It’s Not Just the Catholic Church that Has Abuse Scandals

Abuse

Billy Graham’s grandson, Basyle “Boz” Tchividjian recently shared his thoughts on the overlooked problem of sexual abuse in the Protestant church. According to Tchividjian, whose organization investigates abuse in conspicuous Christian organizations, the problem of sexual abuse is as pronounced in the Protestant church as it is in the Catholic Church—if not more so.

“It’s common to see a desire to protect the institution at the expense of the individual,” Tchividjian tells Vice.

Experience as a prosecutor opened Tchividjian’s eyes to the problems with how faith-communities react to a person who discloses abuse. Now, his organization, GRACE (Godly Response to Abuse in the Christian Environment), investigates high-profile Christian institutions such as Bob Jones University and New Tribes Mission.

As we all could guess, the problem of abuse is not exclusive to the Catholic church, and that’s not really where the focus of the interview lies. But, Tchvidijian gives the numbers on abuse cases reported to insurance providers for Protestant churches (260 a year) versus Catholic churches (228 a year). Although the Catholic church has been in the news more for this offense, Tchividjian says he is concerned that the church he grew up in—the Protestant evangelical church—sometimes glosses over these facts. He acknowledges there are more Protestants than Catholics in the United States, but explains “for me, it’s important to share that statistic when speaking with Protestant audiences so that they stop pointing their fingers at the Catholic Church and engage more with their own church.”

In the interview, Tchividjian highlights some things that make the church a particularly easy target for would-be abusers and an unlikely partner to those who have abused people and wish to keep their secrets hidden.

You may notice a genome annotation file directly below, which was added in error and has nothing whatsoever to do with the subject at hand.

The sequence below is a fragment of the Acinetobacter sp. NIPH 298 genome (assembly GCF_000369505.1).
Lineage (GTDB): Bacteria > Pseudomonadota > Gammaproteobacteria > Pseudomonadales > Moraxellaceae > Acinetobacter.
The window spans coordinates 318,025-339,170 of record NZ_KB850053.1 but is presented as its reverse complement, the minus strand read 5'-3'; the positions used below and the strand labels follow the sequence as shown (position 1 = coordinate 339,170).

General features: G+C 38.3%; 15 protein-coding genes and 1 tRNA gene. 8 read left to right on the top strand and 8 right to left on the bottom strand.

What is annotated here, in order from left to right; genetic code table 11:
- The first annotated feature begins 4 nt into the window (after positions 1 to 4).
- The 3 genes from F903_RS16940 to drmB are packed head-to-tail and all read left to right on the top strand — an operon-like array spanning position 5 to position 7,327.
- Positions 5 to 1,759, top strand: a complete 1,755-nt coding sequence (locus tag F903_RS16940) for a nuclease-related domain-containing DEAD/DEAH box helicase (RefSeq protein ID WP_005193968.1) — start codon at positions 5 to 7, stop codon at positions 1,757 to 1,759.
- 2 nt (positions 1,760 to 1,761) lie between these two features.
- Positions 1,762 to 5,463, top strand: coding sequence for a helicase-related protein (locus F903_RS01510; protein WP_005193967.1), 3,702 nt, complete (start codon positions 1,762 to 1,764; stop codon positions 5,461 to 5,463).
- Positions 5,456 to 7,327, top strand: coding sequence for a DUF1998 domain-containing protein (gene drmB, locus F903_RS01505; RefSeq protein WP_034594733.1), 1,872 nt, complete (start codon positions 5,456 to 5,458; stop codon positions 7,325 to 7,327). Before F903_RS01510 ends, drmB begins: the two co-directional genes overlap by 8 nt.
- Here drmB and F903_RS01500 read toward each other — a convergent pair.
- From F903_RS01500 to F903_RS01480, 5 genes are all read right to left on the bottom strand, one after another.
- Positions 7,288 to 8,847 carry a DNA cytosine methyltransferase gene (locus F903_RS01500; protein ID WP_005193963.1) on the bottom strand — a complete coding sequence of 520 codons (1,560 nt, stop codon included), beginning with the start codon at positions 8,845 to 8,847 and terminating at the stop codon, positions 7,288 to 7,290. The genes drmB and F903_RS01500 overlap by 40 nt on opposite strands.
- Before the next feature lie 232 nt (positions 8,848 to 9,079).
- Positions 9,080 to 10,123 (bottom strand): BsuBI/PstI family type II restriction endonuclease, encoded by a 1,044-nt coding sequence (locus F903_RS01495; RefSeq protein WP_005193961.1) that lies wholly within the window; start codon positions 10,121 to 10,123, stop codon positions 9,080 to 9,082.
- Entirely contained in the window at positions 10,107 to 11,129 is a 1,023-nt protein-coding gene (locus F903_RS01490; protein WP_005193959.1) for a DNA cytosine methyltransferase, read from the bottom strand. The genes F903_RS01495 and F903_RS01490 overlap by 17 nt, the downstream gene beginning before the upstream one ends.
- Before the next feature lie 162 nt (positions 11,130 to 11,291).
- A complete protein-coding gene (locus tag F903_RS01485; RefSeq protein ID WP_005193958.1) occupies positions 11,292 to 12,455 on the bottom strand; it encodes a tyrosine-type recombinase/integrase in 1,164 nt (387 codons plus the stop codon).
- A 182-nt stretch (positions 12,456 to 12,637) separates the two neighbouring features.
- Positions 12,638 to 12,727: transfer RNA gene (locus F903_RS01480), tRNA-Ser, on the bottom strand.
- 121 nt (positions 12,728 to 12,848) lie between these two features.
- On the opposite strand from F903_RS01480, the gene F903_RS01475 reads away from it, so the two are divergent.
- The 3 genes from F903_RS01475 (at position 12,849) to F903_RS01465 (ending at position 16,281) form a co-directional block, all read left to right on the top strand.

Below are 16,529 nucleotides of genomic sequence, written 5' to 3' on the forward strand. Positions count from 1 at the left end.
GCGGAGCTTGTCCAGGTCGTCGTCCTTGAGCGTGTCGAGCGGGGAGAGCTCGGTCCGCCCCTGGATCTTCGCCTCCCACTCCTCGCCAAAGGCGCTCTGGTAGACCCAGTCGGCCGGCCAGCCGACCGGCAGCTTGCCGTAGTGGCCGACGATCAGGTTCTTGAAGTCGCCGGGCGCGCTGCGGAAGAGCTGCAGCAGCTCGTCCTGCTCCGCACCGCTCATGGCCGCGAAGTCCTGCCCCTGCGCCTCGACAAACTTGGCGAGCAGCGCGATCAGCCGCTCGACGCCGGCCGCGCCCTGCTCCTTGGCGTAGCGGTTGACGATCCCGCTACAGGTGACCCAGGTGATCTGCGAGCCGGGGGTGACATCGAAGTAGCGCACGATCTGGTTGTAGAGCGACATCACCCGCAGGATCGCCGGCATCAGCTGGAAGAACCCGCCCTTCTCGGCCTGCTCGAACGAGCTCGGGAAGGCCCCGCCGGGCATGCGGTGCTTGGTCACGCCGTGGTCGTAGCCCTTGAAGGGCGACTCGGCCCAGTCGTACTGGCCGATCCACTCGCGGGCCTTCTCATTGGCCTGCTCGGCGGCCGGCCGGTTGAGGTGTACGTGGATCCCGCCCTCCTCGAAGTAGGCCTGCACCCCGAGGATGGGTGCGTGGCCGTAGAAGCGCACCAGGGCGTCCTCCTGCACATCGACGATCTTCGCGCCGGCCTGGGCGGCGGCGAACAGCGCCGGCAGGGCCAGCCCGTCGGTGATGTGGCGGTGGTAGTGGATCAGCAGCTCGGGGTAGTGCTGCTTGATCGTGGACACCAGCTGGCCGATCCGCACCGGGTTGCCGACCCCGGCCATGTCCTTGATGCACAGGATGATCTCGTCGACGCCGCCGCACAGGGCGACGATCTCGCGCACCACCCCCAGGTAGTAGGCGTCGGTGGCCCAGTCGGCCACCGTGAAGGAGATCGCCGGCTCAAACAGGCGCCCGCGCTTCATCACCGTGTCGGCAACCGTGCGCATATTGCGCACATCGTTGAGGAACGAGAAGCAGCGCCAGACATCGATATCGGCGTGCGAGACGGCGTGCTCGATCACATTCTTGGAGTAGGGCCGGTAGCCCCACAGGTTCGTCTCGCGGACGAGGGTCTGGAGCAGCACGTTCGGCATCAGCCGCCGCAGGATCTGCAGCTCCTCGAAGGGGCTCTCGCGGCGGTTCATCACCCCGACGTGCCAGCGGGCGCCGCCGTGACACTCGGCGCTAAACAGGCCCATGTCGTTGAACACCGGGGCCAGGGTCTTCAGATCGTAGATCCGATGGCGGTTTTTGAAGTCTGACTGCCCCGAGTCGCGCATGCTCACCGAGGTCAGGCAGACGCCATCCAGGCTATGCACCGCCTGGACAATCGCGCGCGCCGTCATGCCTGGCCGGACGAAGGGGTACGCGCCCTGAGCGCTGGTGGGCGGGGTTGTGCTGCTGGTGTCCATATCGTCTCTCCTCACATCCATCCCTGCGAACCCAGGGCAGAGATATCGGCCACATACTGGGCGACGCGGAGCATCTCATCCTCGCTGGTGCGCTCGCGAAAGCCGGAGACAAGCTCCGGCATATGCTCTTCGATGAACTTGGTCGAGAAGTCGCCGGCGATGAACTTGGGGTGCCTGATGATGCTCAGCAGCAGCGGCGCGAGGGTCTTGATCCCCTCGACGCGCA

The Things We Do Wrong

Victim Blaming and Shaming

Tchvidjian spoke of victim blaming when abuse is disclosed. This might come in the form of telling the victim the abuse was provoked by dress, behavior, proximity, etc. Additionally, forcing the victim to forgive the offender does further damage, heaping shame on the victim and delaying healing. Tchvidjian explains shame is a particularly big problem for male survivors. Male survivors typically don’t “want anyone in the church to know because they thought that they would be labeled a future offender and everyone would keep their kids away, or they would be accused of being gay.”

The Hyper-Purity Culture

Some churches cultivate a culture where women especially are taught very little about sex—the main lesson being to avoid it all costs and in any minute form until one’s wedding night. The problem with this is that when women are taught this way, and men are placed in positions of almost unquestionable authority, the situation is ripe for abuse. Tchvidjian explains that oftentimes “the girl doesn’t realize what she’s experiencing is abuse until much later, because she’s ignorant of sex.”

Defending the Perpetrator instead of the Victim

Tchividjian recalls the sexual abuse cases he managed as a prosecutor where, more often than not, the church would send someone to defend the perpetrator and not the victim. The practice confounded Tchividjian, who thinks of Jesus’s words when he said it would be better for a person to have a large stone tied around their neck and be thrown into the sea than for them to harm a child.

While abuse is by no means exclusive to the church, we have to understand it can be particularly devastating when it happens inside the very institution that was meant to teach people about Christ and speak up for the marginalized, as Jesus did. Victims abused in this context have a hard time trusting God or Scripture, especially if their abuse included references to those things.

Tchvidijian is the first to admit his work helping sexual abuse victims has given him a very “low” view of the church. At the same time, though “It has also given me a much higher view of Jesus.” It is faith in Jesus, the greatest defender of children in Tchvidijian’s view, that compels him to continue in his very difficult work.

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Megan Briggs
Megan Briggs is a writer and editor for ChurchLeaders.com. Her experience in ministry, an extensive amount of which was garnered overseas, gives her a unique perspective on the global church. She has the longsuffering and altruistic nature of foreign friends and missionaries to humbly thank for this experience. Megan is passionate about seeking and proclaiming the truth. When she’s not writing, Megan likes to explore God’s magnificent creation.